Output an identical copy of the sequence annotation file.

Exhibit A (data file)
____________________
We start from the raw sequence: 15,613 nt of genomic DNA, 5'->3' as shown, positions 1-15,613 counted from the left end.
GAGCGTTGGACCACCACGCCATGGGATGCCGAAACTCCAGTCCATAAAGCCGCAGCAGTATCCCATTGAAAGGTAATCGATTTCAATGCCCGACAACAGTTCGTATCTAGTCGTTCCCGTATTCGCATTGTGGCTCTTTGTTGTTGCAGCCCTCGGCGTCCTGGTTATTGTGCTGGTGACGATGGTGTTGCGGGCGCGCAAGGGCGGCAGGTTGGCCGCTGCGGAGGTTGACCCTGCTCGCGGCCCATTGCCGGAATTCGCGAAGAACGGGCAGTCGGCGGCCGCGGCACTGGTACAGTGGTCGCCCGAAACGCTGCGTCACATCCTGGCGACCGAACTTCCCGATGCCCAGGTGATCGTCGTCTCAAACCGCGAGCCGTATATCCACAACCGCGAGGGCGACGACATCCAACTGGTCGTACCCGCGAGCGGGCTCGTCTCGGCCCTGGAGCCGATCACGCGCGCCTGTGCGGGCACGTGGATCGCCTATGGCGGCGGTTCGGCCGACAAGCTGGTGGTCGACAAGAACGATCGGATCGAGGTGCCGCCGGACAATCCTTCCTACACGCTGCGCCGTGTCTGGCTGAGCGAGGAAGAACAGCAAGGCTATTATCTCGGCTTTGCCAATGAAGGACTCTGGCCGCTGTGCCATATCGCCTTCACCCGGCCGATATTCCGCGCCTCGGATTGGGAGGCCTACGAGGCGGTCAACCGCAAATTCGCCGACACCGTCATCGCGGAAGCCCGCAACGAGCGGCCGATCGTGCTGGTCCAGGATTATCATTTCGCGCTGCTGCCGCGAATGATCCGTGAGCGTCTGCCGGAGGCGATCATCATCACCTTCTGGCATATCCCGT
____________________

We start from the raw sequence: 15,613 nt of genomic DNA, 5'->3' as shown, positions 1-15,613 counted from the left end.
GAGCGTTGGACCACCACGCCATGGGATGCCGAAACTCCAGTCCATAAAGCCGCAGCAGTATCCCATTGAAAGGTAATCGATTTCAATGCCCGACAACAGTTCGTATCTAGTCGTTCCCGTATTCGCATTGTGGCTCTTTGTTGTTGCAGCCCTCGGCGTCCTGGTTATTGTGCTGGTGACGATGGTGTTGCGGGCGCGCAAGGGCGGCAGGTTGGCCGCTGCGGAGGTTGACCCTGCTCGCGGCCCATTGCCGGAATTCGCGAAGAACGGGCAGTCGGCGGCCGCGGCACTGGTACAGTGGTCGCCCGAAACGCTGCGTCACATCCTGGCGACCGAACTTCCCGATGCCCAGGTGATCGTCGTCTCAAACCGCGAGCCGTATATCCACAACCGCGAGGGCGACGACATCCAACTGGTCGTACCCGCGAGCGGGCTCGTCTCGGCCCTGGAGCCGATCACGCGCGCCTGTGCGGGCACGTGGATCGCCTATGGCGGCGGTTCGGCCGACAAGCTGGTGGTCGACAAGAACGATCGGATCGAGGTGCCGCCGGACAATCCTTCCTACACGCTGCGCCGTGTCTGGCTGAGCGAGGAAGAACAGCAAGGCTATTATCTCGGCTTTGCCAATGAAGGACTCTGGCCGCTGTGCCATATCGCCTTCACCCGGCCGATATTCCGCGCCTCGGATTGGGAGGCCTACGAGGCGGTCAACCGCAAATTCGCCGACACCGTCATCGCGGAAGCCCGCAACGAGCGGCCGATCGTGCTGGTCCAGGATTATCATTTCGCGCTGCTGCCGCGAATGATCCGTGAGCGTCTGCCGGAGGCGATCATCATCACCTTCTGGCATATCCCGT